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The Montana Natural History Center

Where the love of nature and conservation go hand-in-hand

“Does the megalodon still exist?”

“How do animals get so fast?”

“How do atmospheres form?”

Florescent sticky notes hang layered on a section of the wall at the Montana Natural History Center (MNHC), a bright focal point amid a room of relics of the natural world: a shovelnose sturgeon, a black-tailed prairie dog, and a full skeleton of a sandhill crane. The sticky notes give visitors of all ages a chance to ask questions about the world around them—one of the first steps to becoming a naturalist and the very aim of the MNHC.

“One of our guiding philosophies is that anyone can be a naturalist with a few basic observation skills,” explained Drew Lefebvre, Museum Programs Coordinator and Volunteer Coordinator at MNHC. “Everything you see is still valid. It’s amazing how far that idea can get you.”

Every exhibit, program, lecture, and field trip offered by the MNHC is steeped in the idea that our natural world is special and worthy of exploration—a principle that offers an oft-needed sense of respite in our day-to-day lives.

“There’s so much to distract us. Technology comes at us from all different directions. Kids are exposed to so much at a younger age,” Drew said. “It’s so healthy and grounding to have that sense of place in the world.”

In its most simple definition, a naturalist is someone who observes the natural world around them.

“We aren’t separate from nature; we’re part of it,” explained Jennifer Robinson, MNHC Director of Education and Programs. “People forget—they’re already in nature. You don’t have to step over a threshold to get there.”

The mentality of a naturalist is a paradigm shift—one doesn’t have to “go into nature” or “get out of town” to experience the wonders of the natural world, a reality that the staff of MNHC hopes will spur families to explore, ask questions, and take action.

On the campus of MNHC, visitors can take in a multitude of permanent exhibits featuring a cross-section of Montana wildlife, plants, and geology, as well as special exhibits featuring local scientists and naturalists, such as wildlife photographer Penny Hegyi. And while a spur-of-the-moment trip to the history center can make good use of a summer afternoon, the MNHC’s signature programs get participants outdoors.

The visiting naturalist program, used in fourth grade classrooms across western Montana, serves 1,300 to 1,700 students per year, visiting each classroom once per month and taking students on two field trips over the course of a school year.

Stephanie Lambert, a member of the MNHC board of directors, has attended several of those field trips.

“My mind was blown,” Stephanie said. “Seeing the engagement of these kids at the end of the school year was amazing.”

On top of school year programs, the center hops with summer (and year-round) activities for all ages: summer day camps for elementary students, half-day family camps for pre-K students and their caregivers, lectures, adult learning, and their STEEM (science, technology, engineering, environment, and math) week-long camp for middle-school girls. The center’s longest-running program, Field Notes on Montana Public Radio, provides citizen naturalists with opportunities to write five-minute radio segments on their observations, many of which have been made into a book.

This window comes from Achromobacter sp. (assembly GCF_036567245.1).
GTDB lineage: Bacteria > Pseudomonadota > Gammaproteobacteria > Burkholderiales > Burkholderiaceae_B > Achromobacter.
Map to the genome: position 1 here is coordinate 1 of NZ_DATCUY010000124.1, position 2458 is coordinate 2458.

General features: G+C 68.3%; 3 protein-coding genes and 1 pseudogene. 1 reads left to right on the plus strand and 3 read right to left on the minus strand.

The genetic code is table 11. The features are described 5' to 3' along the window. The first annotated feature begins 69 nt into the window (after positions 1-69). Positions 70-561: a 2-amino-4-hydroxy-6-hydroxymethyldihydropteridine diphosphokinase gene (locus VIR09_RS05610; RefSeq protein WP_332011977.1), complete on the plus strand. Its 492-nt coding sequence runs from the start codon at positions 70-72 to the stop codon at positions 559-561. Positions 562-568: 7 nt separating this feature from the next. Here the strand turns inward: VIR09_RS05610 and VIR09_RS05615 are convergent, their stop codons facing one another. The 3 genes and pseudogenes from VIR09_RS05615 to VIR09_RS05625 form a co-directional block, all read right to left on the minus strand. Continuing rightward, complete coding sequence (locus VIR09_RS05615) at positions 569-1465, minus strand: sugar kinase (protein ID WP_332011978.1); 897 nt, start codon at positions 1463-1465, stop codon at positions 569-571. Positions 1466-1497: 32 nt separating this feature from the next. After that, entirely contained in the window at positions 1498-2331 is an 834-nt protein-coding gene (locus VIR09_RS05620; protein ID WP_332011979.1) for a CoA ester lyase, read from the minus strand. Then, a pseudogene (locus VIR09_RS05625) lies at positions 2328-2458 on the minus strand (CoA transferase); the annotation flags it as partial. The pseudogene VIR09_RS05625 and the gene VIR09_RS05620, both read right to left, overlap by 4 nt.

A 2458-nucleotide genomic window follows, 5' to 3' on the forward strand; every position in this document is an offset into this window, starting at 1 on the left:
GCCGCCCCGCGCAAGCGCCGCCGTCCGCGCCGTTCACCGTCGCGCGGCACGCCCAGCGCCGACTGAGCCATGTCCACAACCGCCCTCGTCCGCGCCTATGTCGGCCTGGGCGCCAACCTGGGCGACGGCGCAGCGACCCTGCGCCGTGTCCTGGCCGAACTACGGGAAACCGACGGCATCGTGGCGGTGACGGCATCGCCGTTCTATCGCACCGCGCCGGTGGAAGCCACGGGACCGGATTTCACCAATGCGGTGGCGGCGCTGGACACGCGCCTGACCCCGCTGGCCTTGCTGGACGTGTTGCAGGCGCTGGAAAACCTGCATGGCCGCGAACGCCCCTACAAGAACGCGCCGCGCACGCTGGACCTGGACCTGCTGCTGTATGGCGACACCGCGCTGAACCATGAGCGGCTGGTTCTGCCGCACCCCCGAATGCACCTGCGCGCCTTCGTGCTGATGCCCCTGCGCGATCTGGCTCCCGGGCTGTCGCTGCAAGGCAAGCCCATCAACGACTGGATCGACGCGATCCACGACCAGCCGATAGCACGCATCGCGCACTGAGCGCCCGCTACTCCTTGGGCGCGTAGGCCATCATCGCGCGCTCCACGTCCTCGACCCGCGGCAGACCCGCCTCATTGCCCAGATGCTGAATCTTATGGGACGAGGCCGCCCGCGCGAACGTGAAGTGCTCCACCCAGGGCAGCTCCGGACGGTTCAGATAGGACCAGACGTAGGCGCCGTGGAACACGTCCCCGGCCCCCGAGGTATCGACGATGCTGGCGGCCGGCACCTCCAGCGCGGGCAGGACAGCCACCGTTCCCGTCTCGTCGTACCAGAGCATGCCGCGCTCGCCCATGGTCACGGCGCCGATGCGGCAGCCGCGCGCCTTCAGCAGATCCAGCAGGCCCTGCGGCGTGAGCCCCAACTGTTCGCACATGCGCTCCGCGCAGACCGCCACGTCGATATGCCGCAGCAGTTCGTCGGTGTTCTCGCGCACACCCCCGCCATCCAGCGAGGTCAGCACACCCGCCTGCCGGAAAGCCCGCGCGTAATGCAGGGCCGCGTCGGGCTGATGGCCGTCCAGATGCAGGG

Through each piece of programming, the MNHC is committed to encouraging thoughtful inquiry: observation that leads to action.

“Consistent with our mission is to inspire a love of nature and conservation. The exhibits are designed to inspire people to go out and see it for yourself,” said Thurston Elfstrom, MNHC executive director. “We hope it’s inspiring people to go out and keep learning.”

Allison De Jong, communications director, put it this way: “Getting outside is a jumping off point on how to care about your surroundings. We hope to create new generations of stewards.”

As each of its programs—especially those offered in a digital format—across Montana, the entire U.S., and as far as Panama, the MNHC influences a wide swath of budding conservationists, including those new to western Montana.

“We hope to inspire curiosity,” explained Mark Schleicher, development director. “A lot of people are moving into Montana. We really want to engage those people so we can inspire them about Montana nature.”

Mark wasn’t the only staff member to mention the relevance of “Montana ethos.”

“In the late 1980s, the moniker, ‘The Last Best Place’ was coined about Montana,” Thurston explained. “We’re on the frontline of keeping and protecting all of this around us. If you want to keep it “The Last Best Place,’ you have to save it and preserve it.”

The Montana Natural History Center is located at 120 Hickory Street, Suite A, in Missoula. Find out more about their programs, hours, camps, scholarships, membership, and exhibits by visiting their website at www.MontanaNaturalist.org. MNHC is offering free museum admission through the end of August 2022 if you mention this article.

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